How Behavioral Finance Can Help Investors In Today's Market (2024)

Behavioral finance can be a bit of a turn-off for some private investors, but for those who avoid it, it means missing a trick that can reap huge rewards. A basic awareness of behavioral finance can certainly help you keep your head in extreme markets – whether those markets are buoyant or depressed, calm or volatile. In short, it can help us break wealth-destroying patterns of behavior – and achieve the opposite result.

But let’s start with a brief look at how and why this is theoretically possible.

Get The Timeless Reading eBook in PDF

Get the entire 10-part series on Timeless Reading in PDF. Save it to your desktop, read it on your tablet, or email to your colleagues.

How Behavioral Finance Can Help Investors In Today's Market (1)

Table of Contents Show

The Efficient Market Hypothesis

According to the “efficient market hypothesis” (EMH), stock markets are efficient. Because investors all have the same information and analyse that data in the same ways, their forecasts should be identical or similar – or so the hypothesis goes. Therefore, the theory has it, it isn’t possible to produce consistently market-beating returns as market prices reflect all known information at any given time. What’s more, it isn’t possible to try and time the market if EMH is valid. So the only way investors can generate market-beating returns is through buying into riskier investments.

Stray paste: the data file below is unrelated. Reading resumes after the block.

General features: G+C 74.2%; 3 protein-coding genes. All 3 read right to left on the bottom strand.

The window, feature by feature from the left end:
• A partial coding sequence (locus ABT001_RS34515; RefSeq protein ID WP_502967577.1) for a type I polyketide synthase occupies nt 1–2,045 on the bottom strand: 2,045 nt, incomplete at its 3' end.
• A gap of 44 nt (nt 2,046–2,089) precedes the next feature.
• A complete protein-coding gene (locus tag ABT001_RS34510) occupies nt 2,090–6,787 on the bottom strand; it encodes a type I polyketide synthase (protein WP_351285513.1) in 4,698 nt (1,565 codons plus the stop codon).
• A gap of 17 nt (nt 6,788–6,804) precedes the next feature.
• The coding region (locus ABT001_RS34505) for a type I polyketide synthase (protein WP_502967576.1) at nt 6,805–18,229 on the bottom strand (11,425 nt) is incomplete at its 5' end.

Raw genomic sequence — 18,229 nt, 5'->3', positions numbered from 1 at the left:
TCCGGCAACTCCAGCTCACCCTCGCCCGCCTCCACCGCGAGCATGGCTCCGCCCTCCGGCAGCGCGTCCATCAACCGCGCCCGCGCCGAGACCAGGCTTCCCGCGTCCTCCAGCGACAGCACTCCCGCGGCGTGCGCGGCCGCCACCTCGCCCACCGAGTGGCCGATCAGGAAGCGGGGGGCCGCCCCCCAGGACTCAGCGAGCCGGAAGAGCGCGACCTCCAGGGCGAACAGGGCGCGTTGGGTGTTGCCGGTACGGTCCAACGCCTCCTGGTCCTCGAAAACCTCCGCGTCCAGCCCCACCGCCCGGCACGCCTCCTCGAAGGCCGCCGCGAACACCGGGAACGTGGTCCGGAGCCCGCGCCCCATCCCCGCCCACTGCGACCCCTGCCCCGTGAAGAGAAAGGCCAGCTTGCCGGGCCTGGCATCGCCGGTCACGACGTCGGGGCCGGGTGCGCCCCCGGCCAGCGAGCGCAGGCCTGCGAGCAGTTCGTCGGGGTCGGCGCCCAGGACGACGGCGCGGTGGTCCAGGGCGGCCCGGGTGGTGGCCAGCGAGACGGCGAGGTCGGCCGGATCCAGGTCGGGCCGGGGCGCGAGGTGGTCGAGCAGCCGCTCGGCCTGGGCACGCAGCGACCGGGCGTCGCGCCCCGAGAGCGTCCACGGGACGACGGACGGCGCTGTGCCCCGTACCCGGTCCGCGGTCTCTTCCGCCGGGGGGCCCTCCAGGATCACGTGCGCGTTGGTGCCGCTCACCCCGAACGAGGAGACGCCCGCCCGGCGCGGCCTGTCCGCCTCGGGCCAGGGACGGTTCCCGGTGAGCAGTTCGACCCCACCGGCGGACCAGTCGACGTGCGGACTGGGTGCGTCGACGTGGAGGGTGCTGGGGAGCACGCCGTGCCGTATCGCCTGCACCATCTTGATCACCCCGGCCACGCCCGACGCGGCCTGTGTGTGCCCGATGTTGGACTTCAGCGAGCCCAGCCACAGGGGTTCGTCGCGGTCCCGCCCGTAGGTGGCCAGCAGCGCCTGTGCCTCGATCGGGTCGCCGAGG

But in reality, many investors consistently beat the market for very long periods. The most famous example of all, perhaps, is Warren Buffett’s Berkshire Hathaway investment group. A $10k investment in the stock in 1965 would now be worth over $88m - while the same investment in the S&P 500 would be worth $1.3 million. There are many other examples of investors who have beaten the indices over long periods including Peter Lynch, Anthony Bolton and others.

So given that it clearly is possible to beat the market, and consistently so, how do we do it?

Image source: Pinterest

Behavioral Finance

This is where behavioral finance comes in; this is a psychology-based approach which seeks to explain stock market movements by looking into the emotions and behavior of investors. Get your basic psychology right and put tools in place to control it, and your returns will be better than average.

As investors, we tend to repeat the same mistakes. A knowledge of how and why we’re making those mistakes through some understanding of behavioral finance will allow us to prevent them in the future.

Image source: Anirud Sethi Report